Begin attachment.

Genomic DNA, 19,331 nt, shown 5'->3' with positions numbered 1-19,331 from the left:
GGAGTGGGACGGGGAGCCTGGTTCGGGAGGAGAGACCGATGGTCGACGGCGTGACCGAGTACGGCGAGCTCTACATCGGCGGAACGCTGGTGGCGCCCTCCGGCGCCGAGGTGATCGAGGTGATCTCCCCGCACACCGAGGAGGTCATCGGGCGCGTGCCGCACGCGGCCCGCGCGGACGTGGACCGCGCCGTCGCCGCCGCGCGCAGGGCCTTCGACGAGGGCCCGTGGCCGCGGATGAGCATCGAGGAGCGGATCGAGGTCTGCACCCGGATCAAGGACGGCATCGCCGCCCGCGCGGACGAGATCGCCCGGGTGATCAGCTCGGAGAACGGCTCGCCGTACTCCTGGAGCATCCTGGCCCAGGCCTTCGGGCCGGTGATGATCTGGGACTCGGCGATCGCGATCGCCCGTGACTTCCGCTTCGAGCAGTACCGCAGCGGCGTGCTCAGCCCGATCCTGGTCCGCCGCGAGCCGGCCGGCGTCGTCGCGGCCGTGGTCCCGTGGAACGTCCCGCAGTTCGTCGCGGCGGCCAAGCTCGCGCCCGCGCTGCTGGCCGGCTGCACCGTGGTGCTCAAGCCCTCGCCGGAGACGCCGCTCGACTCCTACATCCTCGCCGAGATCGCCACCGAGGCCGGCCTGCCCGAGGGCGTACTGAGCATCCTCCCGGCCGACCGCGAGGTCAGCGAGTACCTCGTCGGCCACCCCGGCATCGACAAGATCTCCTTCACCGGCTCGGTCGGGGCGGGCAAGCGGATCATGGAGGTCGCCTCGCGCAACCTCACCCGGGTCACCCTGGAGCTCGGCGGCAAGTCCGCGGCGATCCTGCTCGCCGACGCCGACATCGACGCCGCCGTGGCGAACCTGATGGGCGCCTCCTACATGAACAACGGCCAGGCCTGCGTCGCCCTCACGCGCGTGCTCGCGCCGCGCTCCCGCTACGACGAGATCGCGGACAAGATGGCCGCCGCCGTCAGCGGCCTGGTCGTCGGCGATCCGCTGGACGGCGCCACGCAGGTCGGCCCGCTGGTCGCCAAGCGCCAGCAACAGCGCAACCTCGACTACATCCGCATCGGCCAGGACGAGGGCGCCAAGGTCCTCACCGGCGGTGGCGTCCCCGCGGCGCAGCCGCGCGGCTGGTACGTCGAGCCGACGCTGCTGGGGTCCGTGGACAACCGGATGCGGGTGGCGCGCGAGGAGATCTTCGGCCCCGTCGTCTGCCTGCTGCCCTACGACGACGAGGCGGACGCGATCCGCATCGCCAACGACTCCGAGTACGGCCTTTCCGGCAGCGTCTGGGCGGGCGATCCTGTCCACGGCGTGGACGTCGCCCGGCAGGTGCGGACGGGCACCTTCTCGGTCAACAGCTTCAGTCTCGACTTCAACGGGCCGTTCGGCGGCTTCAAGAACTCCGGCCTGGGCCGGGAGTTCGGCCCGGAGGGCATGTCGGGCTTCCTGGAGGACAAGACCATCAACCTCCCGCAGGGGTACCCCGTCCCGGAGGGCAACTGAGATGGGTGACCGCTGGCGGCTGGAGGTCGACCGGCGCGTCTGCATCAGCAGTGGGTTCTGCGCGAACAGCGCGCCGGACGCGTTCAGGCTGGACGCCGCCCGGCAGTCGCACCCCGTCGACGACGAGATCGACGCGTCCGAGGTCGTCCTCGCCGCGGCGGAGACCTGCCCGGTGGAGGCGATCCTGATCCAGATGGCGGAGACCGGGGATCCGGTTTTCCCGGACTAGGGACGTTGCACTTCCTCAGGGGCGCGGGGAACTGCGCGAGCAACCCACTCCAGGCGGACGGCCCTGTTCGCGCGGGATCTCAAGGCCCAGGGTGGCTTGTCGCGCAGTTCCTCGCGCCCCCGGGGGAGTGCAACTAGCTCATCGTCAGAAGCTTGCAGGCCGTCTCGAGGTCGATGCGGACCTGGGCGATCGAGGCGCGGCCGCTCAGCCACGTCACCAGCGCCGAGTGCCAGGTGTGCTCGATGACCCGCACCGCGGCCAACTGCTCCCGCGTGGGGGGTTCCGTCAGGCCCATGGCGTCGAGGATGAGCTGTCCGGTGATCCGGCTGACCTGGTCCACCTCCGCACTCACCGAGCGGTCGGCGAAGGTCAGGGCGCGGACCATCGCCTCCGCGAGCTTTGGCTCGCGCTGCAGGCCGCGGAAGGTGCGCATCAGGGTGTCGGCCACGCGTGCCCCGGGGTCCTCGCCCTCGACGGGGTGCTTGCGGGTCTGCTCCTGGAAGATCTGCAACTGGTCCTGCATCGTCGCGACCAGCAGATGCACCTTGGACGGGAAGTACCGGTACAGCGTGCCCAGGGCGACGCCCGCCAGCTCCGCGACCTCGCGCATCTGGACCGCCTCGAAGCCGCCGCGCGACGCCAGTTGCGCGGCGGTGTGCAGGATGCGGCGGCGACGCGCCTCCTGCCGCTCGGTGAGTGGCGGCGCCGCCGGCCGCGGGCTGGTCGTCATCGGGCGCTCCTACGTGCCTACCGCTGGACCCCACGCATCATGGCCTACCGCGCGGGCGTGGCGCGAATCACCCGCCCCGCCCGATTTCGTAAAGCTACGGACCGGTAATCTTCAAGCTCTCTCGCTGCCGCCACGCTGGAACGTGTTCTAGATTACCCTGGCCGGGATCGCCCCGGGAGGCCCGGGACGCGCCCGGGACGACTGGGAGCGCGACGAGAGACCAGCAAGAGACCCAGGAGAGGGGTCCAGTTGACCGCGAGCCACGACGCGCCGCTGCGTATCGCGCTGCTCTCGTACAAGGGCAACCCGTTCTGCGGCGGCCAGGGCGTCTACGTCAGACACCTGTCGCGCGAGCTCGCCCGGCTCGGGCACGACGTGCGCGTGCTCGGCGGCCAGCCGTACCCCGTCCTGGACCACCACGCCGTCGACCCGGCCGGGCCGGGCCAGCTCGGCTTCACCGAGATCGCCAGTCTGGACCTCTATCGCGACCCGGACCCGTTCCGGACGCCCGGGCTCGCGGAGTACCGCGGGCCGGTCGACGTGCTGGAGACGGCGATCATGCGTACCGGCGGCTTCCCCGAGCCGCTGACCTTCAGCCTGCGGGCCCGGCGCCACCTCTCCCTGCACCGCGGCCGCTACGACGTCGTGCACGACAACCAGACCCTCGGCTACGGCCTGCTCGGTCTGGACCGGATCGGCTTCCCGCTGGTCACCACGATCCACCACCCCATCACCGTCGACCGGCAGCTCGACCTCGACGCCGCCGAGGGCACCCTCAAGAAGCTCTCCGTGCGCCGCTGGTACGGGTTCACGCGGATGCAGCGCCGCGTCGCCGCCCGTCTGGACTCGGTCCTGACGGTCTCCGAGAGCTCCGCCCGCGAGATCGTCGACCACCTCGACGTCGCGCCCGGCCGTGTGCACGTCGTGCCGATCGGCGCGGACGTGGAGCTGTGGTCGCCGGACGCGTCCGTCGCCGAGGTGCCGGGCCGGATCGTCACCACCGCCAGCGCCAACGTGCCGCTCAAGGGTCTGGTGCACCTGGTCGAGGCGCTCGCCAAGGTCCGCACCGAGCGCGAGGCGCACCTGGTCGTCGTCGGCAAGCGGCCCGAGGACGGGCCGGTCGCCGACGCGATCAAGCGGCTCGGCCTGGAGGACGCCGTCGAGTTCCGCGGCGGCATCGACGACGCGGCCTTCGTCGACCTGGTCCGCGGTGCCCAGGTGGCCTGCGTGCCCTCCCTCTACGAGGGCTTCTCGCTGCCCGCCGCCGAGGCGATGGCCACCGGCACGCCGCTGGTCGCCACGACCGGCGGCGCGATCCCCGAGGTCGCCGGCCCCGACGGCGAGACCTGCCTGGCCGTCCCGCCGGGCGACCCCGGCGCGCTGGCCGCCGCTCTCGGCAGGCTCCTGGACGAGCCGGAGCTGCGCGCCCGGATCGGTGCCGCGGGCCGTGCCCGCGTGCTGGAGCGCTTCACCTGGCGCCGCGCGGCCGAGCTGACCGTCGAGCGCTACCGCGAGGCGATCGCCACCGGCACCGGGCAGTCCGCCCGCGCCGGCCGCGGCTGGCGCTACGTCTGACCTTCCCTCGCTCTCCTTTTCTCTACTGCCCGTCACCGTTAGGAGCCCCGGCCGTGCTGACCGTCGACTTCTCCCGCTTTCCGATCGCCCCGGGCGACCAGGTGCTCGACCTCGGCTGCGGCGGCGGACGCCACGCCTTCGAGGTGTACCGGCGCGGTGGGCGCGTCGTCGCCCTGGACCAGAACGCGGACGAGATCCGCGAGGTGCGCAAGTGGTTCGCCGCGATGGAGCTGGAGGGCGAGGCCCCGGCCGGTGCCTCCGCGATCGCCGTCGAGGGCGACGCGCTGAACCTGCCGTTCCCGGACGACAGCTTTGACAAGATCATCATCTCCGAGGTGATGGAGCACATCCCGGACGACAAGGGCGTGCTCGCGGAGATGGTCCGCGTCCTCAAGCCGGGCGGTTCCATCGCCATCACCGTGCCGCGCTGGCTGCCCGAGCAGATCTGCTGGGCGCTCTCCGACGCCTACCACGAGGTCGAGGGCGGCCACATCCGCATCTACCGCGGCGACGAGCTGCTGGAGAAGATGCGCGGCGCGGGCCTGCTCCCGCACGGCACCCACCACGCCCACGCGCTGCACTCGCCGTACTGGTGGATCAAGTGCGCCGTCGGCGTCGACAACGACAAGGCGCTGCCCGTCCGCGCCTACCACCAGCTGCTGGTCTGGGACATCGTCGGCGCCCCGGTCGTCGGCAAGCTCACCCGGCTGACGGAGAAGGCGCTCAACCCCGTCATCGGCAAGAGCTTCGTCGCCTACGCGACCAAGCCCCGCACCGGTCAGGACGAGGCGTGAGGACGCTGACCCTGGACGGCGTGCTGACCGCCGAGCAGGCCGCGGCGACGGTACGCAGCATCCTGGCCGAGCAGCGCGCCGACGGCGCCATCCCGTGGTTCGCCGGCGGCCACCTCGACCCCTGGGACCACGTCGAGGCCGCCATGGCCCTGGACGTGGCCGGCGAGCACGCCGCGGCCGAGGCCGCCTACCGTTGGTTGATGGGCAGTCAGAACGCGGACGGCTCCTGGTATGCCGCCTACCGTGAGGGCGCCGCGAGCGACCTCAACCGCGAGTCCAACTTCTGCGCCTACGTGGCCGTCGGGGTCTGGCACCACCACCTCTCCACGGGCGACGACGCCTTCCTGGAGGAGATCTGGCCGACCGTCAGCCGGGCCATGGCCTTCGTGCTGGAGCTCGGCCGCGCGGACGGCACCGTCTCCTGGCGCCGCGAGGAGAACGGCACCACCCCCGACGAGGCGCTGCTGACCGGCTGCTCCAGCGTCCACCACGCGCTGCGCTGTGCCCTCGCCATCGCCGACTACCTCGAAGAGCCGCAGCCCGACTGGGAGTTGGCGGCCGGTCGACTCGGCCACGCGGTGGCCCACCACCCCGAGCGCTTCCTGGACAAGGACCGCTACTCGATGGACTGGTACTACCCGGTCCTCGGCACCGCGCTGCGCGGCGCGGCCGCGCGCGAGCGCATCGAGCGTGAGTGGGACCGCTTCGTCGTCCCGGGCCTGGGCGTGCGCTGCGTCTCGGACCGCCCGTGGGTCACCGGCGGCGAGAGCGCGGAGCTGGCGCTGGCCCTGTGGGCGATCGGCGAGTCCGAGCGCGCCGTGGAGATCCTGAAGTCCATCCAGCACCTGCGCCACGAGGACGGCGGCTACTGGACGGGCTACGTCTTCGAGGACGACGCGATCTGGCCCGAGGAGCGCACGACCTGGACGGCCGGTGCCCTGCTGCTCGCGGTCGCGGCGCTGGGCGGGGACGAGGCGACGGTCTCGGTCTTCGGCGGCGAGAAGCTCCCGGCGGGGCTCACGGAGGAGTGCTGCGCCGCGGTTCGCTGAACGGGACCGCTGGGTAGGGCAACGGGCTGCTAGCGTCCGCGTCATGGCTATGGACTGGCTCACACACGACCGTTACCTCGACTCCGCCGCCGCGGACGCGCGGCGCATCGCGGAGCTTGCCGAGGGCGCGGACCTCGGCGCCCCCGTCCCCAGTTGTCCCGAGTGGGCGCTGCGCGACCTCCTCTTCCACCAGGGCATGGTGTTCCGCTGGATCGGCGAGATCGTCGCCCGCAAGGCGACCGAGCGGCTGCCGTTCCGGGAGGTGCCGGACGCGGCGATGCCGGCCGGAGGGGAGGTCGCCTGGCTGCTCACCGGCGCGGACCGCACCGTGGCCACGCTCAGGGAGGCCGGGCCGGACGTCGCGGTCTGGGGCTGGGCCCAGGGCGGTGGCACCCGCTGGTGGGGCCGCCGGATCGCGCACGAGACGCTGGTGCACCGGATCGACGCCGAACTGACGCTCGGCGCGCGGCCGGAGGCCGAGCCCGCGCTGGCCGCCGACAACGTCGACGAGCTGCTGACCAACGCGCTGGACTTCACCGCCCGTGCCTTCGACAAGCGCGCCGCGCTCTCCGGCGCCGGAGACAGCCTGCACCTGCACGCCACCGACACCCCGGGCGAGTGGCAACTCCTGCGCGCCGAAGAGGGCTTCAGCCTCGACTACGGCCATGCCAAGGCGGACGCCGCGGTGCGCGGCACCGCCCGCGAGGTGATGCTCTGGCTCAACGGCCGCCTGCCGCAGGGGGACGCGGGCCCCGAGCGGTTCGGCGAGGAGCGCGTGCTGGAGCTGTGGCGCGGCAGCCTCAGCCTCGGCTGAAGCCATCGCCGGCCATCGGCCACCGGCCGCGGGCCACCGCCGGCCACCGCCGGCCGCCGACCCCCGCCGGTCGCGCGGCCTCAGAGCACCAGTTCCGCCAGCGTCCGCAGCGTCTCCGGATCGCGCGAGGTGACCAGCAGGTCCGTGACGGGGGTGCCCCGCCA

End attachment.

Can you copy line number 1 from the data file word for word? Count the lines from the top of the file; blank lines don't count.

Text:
Genomic DNA, 19,331 nt, shown 5'->3' with positions numbered 1-19,331 from the left: